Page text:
Number of Montanan Medical Marijuana Cardholders, Providers Drops Dramatically

The number of medical marijuana cardholders in Montana continues to plummet, while the number of legal marijuana providers is a fraction of its peak, as the industry faces an uncertain future here.

The 2011 Legislature passed of a much more restrictive law, Senate Bill 423, which has reduced these numbers. Then there were several dozen federal raids of medical marijuana growing operations, along with the arrests and convictions of some owners.

The combination of the new law and the federal raids has put a damper on the once-booming industry here, officials say.

Since the law took effect in July 2011, the state has seen the number of medical marijuana cardholders drop by nearly half. The number of providers now is less than 10 percent of the peak.

“Senate Bill 423 certainly had an impact,” said Roy Kemp, the chief medical marijuana regulator in the state Department of Public Health and Human Services. “Federal activities certainly have had an impact. The bill made it very difficult for providers to enter the field, as it were.”

John Masterson of Missoula, executive director of Montana NORML, a group working to legalize marijuana in the state, put it more bluntly.

“The federal raids have terrified so many legitimate providers that are otherwise law-abiding providers, who are closing their doors all over the place,” Masterson said.

That, in turn, “cuts off the legal supply to patients that benefit from this herb,” he said.

In January 2012, Montana had 15,984 medical marijuana cardholders registered with the state’s medical marijuana program in the Department of Public Health and Human Services.

That’s the lowest monthly total since the 13,885 people registered in April 2010. It’s a little less than half of the peak in May 2011, when the Montana cardholders, then called patients, totaled 31,522.

By the end of January 2012, Montana had 417 legal medical marijuana providers – the people who legally grow and sell medical pot for licensed cardholders – after peaking at 4,848 in March 2011, according to the state’s statistics. Providers were called caregivers until the 2011 law took effect.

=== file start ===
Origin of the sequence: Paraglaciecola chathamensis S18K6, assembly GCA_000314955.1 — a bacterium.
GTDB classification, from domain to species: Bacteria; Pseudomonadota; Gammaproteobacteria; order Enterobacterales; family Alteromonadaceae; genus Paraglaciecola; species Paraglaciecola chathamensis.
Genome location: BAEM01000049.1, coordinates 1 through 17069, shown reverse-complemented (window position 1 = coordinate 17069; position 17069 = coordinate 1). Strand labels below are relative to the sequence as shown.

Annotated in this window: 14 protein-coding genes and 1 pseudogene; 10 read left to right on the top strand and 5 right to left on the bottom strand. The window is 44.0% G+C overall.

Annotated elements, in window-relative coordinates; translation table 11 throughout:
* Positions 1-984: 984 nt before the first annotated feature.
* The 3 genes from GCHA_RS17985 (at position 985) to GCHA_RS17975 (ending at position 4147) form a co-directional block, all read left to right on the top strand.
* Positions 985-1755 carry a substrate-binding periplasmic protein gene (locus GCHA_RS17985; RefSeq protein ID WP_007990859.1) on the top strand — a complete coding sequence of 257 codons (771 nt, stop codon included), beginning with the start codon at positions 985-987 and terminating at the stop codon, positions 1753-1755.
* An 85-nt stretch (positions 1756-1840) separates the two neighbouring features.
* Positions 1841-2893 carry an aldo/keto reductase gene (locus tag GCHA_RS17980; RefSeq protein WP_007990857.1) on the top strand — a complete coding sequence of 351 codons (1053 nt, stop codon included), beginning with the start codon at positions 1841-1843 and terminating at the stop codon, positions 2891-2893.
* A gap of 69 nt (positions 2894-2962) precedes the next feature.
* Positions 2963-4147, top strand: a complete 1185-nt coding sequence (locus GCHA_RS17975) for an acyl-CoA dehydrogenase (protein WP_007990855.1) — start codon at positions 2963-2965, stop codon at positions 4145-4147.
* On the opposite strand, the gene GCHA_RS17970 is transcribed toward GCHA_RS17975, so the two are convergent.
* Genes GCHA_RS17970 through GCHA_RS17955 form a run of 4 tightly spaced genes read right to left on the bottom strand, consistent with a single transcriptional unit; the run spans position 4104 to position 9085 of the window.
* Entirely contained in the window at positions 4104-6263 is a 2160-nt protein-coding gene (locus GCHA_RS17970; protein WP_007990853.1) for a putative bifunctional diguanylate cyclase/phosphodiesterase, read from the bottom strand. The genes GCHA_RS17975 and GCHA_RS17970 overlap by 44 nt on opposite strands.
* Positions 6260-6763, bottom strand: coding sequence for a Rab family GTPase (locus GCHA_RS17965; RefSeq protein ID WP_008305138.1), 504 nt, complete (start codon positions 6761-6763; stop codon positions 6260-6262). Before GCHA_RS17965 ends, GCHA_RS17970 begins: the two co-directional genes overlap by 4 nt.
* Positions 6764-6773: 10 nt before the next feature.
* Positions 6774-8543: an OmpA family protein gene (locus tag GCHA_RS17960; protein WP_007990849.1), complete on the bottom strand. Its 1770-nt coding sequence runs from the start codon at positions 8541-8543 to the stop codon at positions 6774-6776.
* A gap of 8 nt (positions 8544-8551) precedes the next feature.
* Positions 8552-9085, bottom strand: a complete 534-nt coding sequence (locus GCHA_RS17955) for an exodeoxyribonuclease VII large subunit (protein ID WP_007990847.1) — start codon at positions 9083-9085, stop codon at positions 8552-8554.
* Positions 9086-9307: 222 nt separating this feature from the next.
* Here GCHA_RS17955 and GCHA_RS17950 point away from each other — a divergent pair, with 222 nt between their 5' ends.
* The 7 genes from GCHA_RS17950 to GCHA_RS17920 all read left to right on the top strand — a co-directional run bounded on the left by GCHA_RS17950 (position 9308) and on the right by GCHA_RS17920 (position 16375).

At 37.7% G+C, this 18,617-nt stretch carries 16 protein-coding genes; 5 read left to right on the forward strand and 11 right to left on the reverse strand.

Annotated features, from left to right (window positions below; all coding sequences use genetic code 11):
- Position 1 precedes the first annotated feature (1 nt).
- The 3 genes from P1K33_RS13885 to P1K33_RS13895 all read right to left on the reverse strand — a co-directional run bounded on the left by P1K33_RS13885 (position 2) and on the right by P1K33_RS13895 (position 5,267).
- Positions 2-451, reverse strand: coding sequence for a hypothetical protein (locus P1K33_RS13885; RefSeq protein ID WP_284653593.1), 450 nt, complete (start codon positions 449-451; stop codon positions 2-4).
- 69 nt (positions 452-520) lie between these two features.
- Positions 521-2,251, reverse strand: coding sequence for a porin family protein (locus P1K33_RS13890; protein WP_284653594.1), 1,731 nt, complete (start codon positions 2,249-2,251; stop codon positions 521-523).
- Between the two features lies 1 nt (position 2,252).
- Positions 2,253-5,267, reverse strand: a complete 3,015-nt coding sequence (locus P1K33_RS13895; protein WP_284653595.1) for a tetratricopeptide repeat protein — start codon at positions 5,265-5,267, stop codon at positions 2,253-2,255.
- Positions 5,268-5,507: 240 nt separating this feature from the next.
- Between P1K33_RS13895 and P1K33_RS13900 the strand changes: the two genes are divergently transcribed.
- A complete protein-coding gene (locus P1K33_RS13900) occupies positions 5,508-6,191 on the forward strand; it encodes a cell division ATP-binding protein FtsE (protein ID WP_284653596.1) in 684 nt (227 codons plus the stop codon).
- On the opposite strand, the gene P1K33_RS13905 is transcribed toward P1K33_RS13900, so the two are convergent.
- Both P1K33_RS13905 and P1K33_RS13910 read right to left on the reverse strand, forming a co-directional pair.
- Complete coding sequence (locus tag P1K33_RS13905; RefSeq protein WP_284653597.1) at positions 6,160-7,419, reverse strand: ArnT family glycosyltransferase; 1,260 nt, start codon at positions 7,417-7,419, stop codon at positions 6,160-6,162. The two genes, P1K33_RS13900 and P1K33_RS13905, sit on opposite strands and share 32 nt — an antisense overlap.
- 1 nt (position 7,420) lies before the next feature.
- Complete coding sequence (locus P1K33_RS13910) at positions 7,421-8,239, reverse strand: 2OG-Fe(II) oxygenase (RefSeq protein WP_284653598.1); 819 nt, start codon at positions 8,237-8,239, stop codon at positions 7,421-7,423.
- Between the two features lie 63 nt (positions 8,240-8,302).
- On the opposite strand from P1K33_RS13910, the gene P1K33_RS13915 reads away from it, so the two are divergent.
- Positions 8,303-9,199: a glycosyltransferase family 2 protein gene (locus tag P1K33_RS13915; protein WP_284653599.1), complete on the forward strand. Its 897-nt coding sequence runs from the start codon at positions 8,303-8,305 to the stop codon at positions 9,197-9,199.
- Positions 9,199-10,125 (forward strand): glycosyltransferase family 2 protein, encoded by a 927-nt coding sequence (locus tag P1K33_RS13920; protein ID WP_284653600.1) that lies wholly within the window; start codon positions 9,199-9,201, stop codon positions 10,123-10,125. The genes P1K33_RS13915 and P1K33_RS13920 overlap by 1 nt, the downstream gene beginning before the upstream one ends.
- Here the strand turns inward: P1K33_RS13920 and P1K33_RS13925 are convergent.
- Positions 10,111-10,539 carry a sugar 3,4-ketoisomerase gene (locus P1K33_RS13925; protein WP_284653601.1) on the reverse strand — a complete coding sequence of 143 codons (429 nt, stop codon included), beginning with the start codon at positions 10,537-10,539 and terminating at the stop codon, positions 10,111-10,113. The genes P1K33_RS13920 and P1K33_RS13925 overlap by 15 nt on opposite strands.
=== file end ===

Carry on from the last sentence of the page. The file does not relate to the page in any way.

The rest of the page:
Under the 2011 law, all caregivers’ licenses cards became invalid on July 1, 2011. Those wanting to continue to legally grow and sell marijuana for medical reasons had to register with the department to get providers’ cards.

The new law prohibited anyone with any felony conviction or any misdemeanor drug conviction from being medical marijuana providers.

“It’s important to note that all providers are not created equal,” Masterson said. “There were a handful with warehouses with an agricultural crop grown indoors with a wholesale business.”

The vast majority of providers or caregivers, he said, grew marijuana in a spare bedroom for a couple of people.

And the number of physicians who can recommend the use of medical marijuana was at 274 in January, after peaking at 365 in June 2010.

Regardless of the medical marijuana statistical trends, Masterson said the people who use marijuana in Montana have not disappeared.

“No matter what, there’s going to be about 100,000 people who consume marijuana in Montana,” he said, applying statistical estimates here.

“These folks, whether they are consuming it to address a serious medical condition or to enhance their lives or to relax after a hard day’s work, generally speaking, they’re going to do so whether there’s a state-sanctioned program or not.”

As a result, many have turned to buying marijuana illegally, he said.

Under Montana law, medical marijuana cardholders must renew their cards annually.

“We’re losing about 51 percent of renewals,” Kemp said. “That seems to be the trend. If that trend continues, we’ll end up with 12,000-13,000 (cardholders) by May.”

State officials don’t know why cardholders aren’t renewing to get new cards.

“When they don’t renew, they don’t talk to us,” Kemp said. “They just fade away.”

The new law doesn’t allow people under supervision of the state Corrections Department or federal government to be medical marijuana cards. However, they can keep their cards until May at the latest when their current cards expire.